11 Mulch Effect on Seedling Establishment – Slender Wheatgrass Broadcast at 50 PLS/ft 2 and Sprinkler Irrigated TreatmentSeedlings per Square Foot Broadcast3 - 7 Broadcast and raked Broadcast and excelsior mat mulch Broadcast and hay mulch Broadcast and bark mulch Los Lunas Plant Materials Center Source: M. Majerus, Plant Materials Center, Bridger, MT

12 Precipitation - The Master Input Seeding success is dependent on sufficient soil moisture following germination to allow seedling establishment Species having both early and late germinating seed are favored in variable environments Consistent rainfall for a prolonged period is necessary for warm-season grasses to establish Survival of first dry period following a biologically significant rain requires seedlings to have sufficient vigor to survive the subsequent dry period or viable but un-germinated seed remaining after first wet period Los Lunas Plant Materials Center

13 Establishment Blue grama requires 21 days after germination for adventitious roots to reach a 4-inch depth and the seedling to have 6 leaves and 2 tillers Adventitious roots arise up to 9 days after germination and reach seminal root depth in approximately 21 days Los Lunas Plant Materials Center

14 Frequency Analysis of Size of Precipitation Individual Events or Storms (precipitation on successive days) in the Northern Chihuahuan Desert from Source: Reynolds et al Los Lunas Plant Materials Center

15 Soil Moisture Distribution in Arid Environments Upper 2 to 4 of soil dries out rapidly by evaporation following a precipitation event (little water available for plant uptake) Soil moisture in the top 4 to 12 can persist for several weeks Moisture under unsaturated conditions at depths below 12 is primarily lost by plant transpiration (no evaporation and no drainage) Los Lunas Plant Materials Center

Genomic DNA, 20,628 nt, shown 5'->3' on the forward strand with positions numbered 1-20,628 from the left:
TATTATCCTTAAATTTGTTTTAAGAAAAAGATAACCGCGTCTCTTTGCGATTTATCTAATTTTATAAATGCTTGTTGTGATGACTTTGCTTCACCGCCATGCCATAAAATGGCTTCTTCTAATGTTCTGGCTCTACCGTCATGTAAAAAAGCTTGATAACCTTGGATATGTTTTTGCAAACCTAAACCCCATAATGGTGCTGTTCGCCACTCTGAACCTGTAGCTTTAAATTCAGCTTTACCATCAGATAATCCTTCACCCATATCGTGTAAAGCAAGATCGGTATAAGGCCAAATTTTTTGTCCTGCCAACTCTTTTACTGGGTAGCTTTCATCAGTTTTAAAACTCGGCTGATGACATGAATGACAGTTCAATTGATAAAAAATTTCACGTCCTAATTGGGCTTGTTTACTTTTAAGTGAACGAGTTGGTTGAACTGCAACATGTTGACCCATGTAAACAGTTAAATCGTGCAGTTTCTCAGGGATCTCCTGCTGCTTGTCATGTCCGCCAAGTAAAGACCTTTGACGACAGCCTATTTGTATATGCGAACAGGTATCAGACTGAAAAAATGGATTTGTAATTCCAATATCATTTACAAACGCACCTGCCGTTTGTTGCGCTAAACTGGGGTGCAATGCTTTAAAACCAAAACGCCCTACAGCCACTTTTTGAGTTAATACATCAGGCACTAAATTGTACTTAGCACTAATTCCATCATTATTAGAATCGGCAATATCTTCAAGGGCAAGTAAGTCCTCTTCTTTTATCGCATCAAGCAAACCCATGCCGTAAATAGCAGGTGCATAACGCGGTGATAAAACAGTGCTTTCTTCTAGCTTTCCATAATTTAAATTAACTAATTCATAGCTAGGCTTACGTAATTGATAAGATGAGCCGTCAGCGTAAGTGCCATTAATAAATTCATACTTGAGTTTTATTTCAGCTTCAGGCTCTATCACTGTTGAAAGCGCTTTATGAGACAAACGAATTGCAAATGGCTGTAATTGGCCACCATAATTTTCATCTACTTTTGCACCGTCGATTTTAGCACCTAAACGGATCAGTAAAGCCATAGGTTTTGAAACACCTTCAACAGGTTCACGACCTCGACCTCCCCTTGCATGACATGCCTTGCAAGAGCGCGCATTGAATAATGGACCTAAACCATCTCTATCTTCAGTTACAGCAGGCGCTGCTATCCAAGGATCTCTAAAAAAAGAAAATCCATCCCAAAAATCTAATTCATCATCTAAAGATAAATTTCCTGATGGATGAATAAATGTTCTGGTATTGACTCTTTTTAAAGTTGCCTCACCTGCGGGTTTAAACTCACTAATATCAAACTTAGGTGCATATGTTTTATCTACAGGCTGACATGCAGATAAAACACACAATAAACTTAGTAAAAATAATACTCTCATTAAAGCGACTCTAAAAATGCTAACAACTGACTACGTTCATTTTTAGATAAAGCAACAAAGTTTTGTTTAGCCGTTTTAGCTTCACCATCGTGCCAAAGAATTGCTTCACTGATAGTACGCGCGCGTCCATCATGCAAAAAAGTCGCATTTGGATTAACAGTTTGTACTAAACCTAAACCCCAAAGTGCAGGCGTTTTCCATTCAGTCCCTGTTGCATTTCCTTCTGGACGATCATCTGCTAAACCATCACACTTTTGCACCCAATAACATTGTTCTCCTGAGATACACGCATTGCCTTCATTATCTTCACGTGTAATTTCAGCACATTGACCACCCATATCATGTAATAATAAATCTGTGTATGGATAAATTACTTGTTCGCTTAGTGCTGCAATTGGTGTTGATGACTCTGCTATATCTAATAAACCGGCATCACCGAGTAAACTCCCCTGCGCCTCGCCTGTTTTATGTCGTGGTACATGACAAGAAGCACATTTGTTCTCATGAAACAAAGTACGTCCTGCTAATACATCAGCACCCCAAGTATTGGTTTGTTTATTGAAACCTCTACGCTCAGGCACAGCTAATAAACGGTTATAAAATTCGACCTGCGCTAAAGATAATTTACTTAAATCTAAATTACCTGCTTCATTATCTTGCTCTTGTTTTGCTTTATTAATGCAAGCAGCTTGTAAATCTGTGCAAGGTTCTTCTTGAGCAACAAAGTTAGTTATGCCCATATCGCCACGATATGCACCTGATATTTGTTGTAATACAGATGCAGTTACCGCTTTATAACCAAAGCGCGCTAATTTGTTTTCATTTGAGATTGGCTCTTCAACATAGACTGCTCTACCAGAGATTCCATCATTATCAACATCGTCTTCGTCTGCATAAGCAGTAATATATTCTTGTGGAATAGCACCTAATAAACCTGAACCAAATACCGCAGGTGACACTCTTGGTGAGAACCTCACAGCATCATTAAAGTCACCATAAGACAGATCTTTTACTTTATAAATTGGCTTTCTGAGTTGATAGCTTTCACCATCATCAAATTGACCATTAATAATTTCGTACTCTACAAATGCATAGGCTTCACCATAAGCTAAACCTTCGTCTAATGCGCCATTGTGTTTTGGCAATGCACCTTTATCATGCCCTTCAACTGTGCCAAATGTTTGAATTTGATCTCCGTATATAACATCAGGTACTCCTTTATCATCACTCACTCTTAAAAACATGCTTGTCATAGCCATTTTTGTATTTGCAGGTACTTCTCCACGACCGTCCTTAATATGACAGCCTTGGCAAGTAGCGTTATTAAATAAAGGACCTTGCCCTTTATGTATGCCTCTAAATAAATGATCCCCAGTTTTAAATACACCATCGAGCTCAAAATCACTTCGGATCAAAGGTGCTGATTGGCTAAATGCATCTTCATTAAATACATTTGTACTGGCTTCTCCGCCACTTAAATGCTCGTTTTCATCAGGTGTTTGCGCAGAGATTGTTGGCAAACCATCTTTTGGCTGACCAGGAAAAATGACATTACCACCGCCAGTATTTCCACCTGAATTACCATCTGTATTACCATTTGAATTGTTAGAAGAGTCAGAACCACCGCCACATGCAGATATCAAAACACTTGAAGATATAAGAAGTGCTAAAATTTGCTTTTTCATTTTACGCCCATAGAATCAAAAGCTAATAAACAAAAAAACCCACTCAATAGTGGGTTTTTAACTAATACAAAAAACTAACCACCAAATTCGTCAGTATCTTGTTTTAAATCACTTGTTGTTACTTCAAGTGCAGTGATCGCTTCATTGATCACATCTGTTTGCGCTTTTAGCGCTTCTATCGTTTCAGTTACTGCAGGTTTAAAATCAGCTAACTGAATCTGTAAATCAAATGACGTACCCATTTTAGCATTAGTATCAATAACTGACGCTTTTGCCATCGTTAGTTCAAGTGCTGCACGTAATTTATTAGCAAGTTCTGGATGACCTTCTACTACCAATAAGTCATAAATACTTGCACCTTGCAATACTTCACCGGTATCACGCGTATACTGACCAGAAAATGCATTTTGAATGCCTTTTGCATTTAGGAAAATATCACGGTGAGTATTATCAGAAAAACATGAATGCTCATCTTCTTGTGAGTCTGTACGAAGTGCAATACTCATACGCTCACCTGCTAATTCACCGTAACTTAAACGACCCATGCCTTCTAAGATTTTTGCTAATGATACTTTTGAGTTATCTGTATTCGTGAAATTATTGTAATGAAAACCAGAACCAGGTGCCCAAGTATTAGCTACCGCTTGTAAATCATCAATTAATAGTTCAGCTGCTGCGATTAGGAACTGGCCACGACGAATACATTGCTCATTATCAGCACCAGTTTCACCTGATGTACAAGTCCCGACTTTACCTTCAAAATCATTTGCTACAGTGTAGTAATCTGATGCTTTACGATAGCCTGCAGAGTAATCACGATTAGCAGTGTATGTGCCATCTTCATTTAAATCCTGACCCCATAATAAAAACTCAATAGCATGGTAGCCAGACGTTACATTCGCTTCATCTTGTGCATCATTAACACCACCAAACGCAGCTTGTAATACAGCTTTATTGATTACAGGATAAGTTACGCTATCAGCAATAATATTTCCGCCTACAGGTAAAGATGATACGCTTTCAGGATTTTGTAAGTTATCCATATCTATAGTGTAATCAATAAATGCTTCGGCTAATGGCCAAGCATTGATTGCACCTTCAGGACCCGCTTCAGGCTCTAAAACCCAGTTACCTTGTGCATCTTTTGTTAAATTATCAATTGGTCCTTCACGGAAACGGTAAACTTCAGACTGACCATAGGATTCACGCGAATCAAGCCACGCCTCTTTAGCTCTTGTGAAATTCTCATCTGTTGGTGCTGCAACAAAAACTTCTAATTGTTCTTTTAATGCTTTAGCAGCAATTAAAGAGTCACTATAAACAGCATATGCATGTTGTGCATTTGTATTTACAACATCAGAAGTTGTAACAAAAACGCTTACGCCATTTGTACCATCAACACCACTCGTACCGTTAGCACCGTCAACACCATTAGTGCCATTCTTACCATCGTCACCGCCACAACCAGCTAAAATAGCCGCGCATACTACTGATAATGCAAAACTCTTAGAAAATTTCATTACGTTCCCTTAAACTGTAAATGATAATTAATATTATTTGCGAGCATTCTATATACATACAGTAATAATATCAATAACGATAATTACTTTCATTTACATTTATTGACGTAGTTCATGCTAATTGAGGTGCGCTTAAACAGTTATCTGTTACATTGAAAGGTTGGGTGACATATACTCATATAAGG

16 Inverse Texture Effect The depth of wetting is proportional to the amount of infiltrating precipitation soil moisture storage capacity The storage capacity is 4 to 9% for sands, 11 to 15% for sandy loams, and 17 to 23% for fine-textured soils The depth of soil wetting will be greater for coarse- textured soil than for fine-textured soils. Coarse-textured soils hold less water per unit depth but much of the water is sufficiently deep to avoid evaporation, whereas in a fine-textured soil most of the water can be lost to evaporation Therefore, sandy soils often have more useable soil moisture in arid environments Los Lunas Plant Materials Center Source: Noy-Meir 1973

17 Influence of Soil Texture on Moisture Penetration – One Inch Infiltration Event and Dry Soil (Wilting Point) Soil TextureDepth of moisture penetration (inches) Coarse sand20 Sand12 Sandy loam8 Silt Loam5 Los Lunas Plant Materials Center

18 Influence of Soil Texture and Surface Sealing on Average Water Infiltration Rates (inches/hour) Soil TextureMinimal Surface Sealing Moderate Surface Sealing Coarse sand Fine sand Fine sandy loam Silt loam Clay loam Source: Pair 1983 Los Lunas Plant Materials Center

19 Variables Related to Drying Rate and Grass Seedling Establishment in a Sandy Loam Soil Los Lunas Plant Materials Center Drying RateSlowModerateFast Probability of grass seedling establishment highlowvery low Soil water content 0.4 to 1.2 inches24%22%17% 1.5 to 2.524%18%8% 3.0 to 4.025%17%5% 4.5 to 5.525%15%4% Total soil water in upper 6 inches of soil 1.4 in1.1 in0.5 in Number of days until drying front exceeds rooting depth Other variables related to drying rate – cumulative precipitation for prior 4 days, air temperature, vapor pressure deficit Source : Roundy et al. 1997

20 Los Lunas Plant Materials Center Patterns of Soil Water Loss over Time Sandy Loam Surface Soil (0.4 to 1.2 inch depth) Soil Water Content (% vol.) Drying Time (hr) Source : Roundy et al. 1997

21 Irrigation from Mid-July through August to Enhance Establishment on Abandoned Farmland in the Sonoran Desert (Supplementing Precipitation of 2.8 inches) Species Amount of irrigation (inches) required to obtain high density establishment in 1992/1993 Amount of irrigation (inches) required to obtain some establishment in 1992/1993 Purple threeawn7.4/-0/- Cane bluestem5.3/4.70/1.5 Arizona cottontop5.3/4.71.2/1.5 Galleta7.4/NA5.3/4.7 Spike dropseed5.3/NA1.2/1.5 Catclaw acacia5.3/4.7 Creosotebush7.4/5.5 Velvet mesquite0/1.5 NA – high density not achievedSource: Roundy et al 2001 Los Lunas Plant Materials Center